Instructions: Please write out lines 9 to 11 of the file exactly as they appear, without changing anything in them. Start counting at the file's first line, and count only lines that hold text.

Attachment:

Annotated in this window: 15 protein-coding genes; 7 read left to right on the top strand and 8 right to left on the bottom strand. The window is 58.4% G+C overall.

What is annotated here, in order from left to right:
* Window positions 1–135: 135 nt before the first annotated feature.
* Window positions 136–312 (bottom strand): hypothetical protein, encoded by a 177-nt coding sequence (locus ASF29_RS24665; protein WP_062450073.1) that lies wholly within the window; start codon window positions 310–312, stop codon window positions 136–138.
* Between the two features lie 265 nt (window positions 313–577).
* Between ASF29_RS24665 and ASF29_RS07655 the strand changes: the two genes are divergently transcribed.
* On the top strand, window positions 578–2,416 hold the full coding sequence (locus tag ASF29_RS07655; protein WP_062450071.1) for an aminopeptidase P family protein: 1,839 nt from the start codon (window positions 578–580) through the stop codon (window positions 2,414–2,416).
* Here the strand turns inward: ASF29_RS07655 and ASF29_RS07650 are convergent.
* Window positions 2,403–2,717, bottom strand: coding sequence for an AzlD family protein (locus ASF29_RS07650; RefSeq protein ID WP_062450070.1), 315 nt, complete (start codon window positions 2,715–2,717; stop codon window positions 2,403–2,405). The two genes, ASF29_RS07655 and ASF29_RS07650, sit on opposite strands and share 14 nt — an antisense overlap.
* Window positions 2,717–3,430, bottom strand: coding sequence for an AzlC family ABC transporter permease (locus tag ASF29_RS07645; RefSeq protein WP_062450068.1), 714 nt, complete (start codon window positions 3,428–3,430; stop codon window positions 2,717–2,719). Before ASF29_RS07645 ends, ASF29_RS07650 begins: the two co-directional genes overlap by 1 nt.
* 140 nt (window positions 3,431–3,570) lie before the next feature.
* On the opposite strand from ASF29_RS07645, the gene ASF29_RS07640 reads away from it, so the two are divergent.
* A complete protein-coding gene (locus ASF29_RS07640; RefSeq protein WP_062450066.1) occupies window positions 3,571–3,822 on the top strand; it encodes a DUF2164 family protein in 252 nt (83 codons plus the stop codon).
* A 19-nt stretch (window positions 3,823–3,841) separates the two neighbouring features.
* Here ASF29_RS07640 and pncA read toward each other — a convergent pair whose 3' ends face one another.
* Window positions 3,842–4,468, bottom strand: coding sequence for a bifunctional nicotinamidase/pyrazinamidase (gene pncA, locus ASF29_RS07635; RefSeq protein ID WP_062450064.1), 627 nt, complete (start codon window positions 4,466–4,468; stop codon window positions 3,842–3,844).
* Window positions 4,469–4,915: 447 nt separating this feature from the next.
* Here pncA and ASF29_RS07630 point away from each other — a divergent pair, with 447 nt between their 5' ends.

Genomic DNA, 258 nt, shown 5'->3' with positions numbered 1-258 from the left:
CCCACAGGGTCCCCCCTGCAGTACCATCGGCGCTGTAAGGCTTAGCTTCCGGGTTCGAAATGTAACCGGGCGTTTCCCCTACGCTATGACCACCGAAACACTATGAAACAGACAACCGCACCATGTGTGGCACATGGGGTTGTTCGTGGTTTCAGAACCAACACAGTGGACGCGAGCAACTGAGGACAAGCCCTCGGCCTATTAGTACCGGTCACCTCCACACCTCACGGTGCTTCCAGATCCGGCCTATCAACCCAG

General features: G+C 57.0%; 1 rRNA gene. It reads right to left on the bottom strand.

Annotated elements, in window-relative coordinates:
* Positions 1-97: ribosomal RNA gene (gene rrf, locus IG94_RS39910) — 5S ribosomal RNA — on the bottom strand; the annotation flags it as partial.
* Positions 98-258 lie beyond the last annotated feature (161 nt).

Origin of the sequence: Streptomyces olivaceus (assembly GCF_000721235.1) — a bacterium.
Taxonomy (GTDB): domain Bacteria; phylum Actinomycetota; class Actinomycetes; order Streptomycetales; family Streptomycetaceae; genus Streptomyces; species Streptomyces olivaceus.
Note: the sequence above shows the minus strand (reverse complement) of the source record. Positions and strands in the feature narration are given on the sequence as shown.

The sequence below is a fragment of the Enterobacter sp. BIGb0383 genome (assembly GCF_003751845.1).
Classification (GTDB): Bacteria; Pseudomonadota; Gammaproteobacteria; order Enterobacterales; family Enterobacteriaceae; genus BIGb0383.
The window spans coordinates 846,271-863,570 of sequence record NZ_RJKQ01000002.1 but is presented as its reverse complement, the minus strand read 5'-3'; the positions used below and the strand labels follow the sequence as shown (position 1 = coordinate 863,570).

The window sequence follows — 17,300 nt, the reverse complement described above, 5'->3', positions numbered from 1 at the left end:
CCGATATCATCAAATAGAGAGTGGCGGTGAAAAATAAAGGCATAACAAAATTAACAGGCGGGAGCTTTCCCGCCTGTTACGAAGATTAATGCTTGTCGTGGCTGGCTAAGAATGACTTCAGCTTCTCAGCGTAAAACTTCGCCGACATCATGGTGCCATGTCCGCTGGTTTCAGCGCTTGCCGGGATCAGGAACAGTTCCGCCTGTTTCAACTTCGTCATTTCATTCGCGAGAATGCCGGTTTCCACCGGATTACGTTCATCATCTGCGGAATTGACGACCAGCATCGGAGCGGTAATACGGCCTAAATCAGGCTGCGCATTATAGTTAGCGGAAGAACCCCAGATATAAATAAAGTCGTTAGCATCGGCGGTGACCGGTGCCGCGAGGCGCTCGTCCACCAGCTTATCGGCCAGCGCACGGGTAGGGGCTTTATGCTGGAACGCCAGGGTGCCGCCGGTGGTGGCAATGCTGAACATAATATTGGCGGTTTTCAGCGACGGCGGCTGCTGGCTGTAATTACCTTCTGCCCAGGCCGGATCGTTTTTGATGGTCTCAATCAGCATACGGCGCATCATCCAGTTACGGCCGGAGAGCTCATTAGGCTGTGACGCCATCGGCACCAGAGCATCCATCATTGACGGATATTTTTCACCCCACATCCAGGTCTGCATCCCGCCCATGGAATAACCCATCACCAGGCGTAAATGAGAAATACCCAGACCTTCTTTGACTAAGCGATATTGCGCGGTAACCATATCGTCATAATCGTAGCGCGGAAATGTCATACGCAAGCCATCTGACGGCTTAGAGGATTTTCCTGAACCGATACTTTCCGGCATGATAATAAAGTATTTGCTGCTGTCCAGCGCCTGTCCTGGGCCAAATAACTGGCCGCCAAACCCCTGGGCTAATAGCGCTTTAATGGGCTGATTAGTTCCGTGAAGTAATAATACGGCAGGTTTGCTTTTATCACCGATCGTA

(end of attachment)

* Window positions 2,403–2,717, bottom strand: coding sequence for an AzlD family protein (locus ASF29_RS07650; RefSeq protein ID WP_062450070.1), 315 nt, complete (start codon window positions 2,715–2,717; stop codon window positions 2,403–2,405). The two genes, ASF29_RS07655 and ASF29_RS07650, sit on opposite strands and share 14 nt — an antisense overlap.
* Window positions 2,717–3,430, bottom strand: coding sequence for an AzlC family ABC transporter permease (locus tag ASF29_RS07645; RefSeq protein WP_062450068.1), 714 nt, complete (start codon window positions 3,428–3,430; stop codon window positions 2,717–2,719). Before ASF29_RS07645 ends, ASF29_RS07650 begins: the two co-directional genes overlap by 1 nt.
* 140 nt (window positions 3,431–3,570) lie before the next feature.